Feeding management in high-producing cows is critical to adapt successfully to lactation, to maintain blood calcium and rumen health, and to sustain reproductive efficiency during postpartum period. Proper diet formulation meets nutrient requirements of cows, prevents over-consumption of energy, improves transition period outcome, and increases fertility.
Negative energy balance during early lactation occurs due to the lack of consuming sufficient energy-yielding nutrients from voluntary dry matter intake after calving to meet energetic requirements for milk production. Negative energy balance detrimentally affects fertility and reproductive performance by influencing hypothalamic, pituitary, and ovarian function, causing hindered resumption of ovarian cyclicity, affecting oocyte or corpus luteum quality, viability, and function, and developing fatty liver.
Early ovulation after calving increases fertility rate; however, negative energy balance decreases the pulse frequency of LH release, size and development rate of follicles, concentrations of estrogen and progesterone, and the size of the corpus luteum.
In addition, blood borne metabolites from responses to negative energy balance deleteriously affect oocytes and corpus luteum. Furthermore, fatty liver and hepatic lipid infiltration, which are indirectly caused by extreme negative energy balance, reduce fertility and reproduction.
Insulin and leptin have higher concentration during the dry period than early lactation and promote energy storage in adipose tissue. Nutrient demands by the foetal calf and placenta peak 3 weeks before calving; however, dry matter intake decreases by 10% to 30% compared to early dry period.
Low dry matter intake accompanied with stressors leads to negative energy balance before calving which worsens after calving. Around calving, the insulin concentration reduces and growth hormone concentration increases to mobilise stored fat and support milk production. However, decreased dry matter intake and limited glucose supply due to negative energy balance, and the accumulation of liver fat, result in ketosis and fatty liver.
Loss of muscle mass starts before calving and during the first week after calving muscle protein mobilisation is increased. During transition period, immune system function is reduced, which, in turn, leads to the high incidence of environmental mastitis and metritis and increased rate of retained placenta.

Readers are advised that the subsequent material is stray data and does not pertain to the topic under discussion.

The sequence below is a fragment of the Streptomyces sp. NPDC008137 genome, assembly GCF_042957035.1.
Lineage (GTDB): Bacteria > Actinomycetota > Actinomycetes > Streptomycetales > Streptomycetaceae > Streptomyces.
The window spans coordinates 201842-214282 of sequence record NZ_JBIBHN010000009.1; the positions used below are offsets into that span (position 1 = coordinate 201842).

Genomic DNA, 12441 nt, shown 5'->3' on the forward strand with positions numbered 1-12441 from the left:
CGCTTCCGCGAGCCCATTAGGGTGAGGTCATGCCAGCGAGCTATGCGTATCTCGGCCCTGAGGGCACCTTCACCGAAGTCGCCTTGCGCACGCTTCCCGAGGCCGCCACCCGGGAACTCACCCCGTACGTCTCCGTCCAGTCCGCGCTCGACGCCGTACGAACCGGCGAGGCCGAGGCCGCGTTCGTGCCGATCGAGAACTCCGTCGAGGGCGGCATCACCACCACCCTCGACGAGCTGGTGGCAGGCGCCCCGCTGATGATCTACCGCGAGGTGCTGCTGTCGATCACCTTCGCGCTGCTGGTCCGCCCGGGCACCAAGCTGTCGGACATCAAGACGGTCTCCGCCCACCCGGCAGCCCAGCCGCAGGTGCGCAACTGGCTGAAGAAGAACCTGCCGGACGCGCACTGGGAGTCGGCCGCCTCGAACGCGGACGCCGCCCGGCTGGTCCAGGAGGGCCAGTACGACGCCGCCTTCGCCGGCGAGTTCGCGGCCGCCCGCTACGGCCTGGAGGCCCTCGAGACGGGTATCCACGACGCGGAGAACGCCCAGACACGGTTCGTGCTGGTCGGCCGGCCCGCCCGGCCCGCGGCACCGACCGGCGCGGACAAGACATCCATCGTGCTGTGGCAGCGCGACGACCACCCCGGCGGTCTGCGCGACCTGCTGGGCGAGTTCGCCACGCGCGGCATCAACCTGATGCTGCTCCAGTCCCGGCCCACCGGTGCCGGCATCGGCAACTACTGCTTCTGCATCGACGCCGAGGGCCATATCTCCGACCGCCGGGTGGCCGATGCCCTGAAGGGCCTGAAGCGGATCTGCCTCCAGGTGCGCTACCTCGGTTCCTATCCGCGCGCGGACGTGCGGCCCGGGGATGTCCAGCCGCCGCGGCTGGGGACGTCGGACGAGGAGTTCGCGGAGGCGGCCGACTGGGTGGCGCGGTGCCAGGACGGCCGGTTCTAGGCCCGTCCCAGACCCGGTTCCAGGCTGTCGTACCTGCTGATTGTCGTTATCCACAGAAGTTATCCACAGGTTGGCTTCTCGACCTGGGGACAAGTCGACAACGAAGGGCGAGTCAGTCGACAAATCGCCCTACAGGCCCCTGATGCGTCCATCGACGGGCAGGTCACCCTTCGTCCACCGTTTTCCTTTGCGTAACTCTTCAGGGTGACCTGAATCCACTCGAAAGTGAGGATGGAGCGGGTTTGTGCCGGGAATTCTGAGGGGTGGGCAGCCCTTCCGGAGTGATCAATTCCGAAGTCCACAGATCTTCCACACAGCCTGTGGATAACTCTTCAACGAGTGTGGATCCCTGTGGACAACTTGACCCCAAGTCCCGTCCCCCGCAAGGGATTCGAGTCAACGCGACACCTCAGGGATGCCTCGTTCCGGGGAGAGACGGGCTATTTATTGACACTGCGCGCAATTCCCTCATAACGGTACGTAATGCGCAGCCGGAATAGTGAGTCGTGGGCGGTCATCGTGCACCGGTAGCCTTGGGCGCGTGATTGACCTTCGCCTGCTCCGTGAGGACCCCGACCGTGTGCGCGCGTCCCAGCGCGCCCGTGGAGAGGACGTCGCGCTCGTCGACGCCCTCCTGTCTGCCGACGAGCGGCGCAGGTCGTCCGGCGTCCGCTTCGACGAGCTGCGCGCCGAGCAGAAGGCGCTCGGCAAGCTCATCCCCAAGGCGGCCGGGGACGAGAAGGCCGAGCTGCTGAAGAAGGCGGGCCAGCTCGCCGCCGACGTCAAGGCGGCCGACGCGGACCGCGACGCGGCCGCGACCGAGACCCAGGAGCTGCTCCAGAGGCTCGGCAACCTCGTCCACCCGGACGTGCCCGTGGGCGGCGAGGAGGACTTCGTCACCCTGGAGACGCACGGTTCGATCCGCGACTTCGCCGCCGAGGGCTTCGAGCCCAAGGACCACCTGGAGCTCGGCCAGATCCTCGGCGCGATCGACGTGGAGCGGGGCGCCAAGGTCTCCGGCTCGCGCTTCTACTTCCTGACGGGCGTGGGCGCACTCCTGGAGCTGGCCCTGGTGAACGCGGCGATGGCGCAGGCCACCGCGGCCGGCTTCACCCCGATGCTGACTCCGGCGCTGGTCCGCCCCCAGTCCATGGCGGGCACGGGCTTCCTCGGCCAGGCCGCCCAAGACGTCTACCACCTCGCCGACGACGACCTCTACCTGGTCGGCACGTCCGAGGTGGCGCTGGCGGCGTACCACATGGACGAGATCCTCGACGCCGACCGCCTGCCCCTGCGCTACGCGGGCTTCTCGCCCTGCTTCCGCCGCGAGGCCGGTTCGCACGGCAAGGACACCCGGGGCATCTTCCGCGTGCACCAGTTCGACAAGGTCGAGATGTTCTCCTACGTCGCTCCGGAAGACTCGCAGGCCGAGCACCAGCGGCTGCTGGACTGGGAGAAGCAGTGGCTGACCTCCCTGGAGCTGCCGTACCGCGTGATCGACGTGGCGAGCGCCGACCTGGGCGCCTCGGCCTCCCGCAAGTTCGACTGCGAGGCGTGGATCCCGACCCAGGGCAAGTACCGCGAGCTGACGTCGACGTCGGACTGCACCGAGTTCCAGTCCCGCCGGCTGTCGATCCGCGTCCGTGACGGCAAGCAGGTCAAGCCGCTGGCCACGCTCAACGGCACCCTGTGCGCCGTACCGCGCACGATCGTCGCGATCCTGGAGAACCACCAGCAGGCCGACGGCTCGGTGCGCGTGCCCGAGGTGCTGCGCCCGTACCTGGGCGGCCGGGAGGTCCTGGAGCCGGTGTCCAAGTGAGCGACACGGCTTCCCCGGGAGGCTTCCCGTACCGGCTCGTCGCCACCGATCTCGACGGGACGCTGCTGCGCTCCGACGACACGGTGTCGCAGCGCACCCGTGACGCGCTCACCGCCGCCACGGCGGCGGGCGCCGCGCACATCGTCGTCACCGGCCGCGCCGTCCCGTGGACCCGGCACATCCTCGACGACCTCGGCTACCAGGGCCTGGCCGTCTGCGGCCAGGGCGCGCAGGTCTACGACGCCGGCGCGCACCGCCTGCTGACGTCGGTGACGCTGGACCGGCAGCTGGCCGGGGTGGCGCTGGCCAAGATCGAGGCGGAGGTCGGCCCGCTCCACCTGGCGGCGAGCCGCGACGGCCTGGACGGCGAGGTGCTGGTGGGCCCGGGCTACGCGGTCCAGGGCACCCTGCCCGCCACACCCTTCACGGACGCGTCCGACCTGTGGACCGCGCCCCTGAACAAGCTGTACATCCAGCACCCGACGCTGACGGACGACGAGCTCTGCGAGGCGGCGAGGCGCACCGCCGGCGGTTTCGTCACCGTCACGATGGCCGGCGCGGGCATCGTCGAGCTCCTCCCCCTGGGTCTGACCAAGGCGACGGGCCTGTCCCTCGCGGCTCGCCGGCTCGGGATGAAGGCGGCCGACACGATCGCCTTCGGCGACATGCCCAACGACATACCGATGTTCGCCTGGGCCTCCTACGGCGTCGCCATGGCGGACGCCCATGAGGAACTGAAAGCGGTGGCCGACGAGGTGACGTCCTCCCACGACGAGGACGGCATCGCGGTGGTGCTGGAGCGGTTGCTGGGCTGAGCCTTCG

Lactation requires a tremendous amount of calcium and causes low blood calcium at calving, milk fever and displaced abomasum by reducing smooth muscle function of the digestive tract. In addition, low blood calcium compromises immune cell function.
Dry matter intake plays an important role in the depth and duration of negative energy balance. Therefore, feeding strategies for fresh cows should focus on promoting appetite and dry matter intake after calving.
Proper diet formulation is based on considering nutrient requirement of most cows and providing a balanced diet. Diminishing environmental stressors, increasing cow comfort, preventing excessive BCS, inhibiting over-consumption of energy relative to requirements during the dry period, providing sufficient fibre, preventing excessive starch intake after calving, increasing the dietary cation-anion difference in fresh cow diet promote good appetites and dry matter intake after calving.
Proper dietary formulation during the dry period or close-up period will maintain or enable rumen adaptation to higher grain diets after calving and improve early lactation productivity. Cows need to be fed a low-energy far-off diet for 5 weeks followed by a higher-energy diet for the last 3 weeks before parturition for sufficient ruminal adaptation.
Subacute ruminal acidosis is a concern in fresh cows caused by a sudden increase in dietary energy density. Subacute ruminal acidosis decreases dry matter intake and nutrient digestibility. Furthermore, adequate physical form of the diet, starch content, and fermentability are essential to stimulate ruminal activity and chewing behaviour.
A moderate starch content (approximately 23-25% of dry matter) with moderate fermentability along with adequate effective forage fibre is appropriate for fresh cows. Feeding a glucogenic diet until cows resume ovarian cyclicity followed by a higher fat diet during the breeding period improve reproductive success. Supplementing polyunsaturated fatty acids such as calcium salts of safflower oil and calcium salts of fish oil improve uterine health and increase pregnancy rates and milk production.
Application of targeted feeding strategies to improve dry matter intake in fresh cows decreases health problems, minimises negative energy balance, and improves fertility. Although, little is known about the diet formulation for the immediate postpartum period, thus, further research is required to optimise transition success and subsequent reproduction.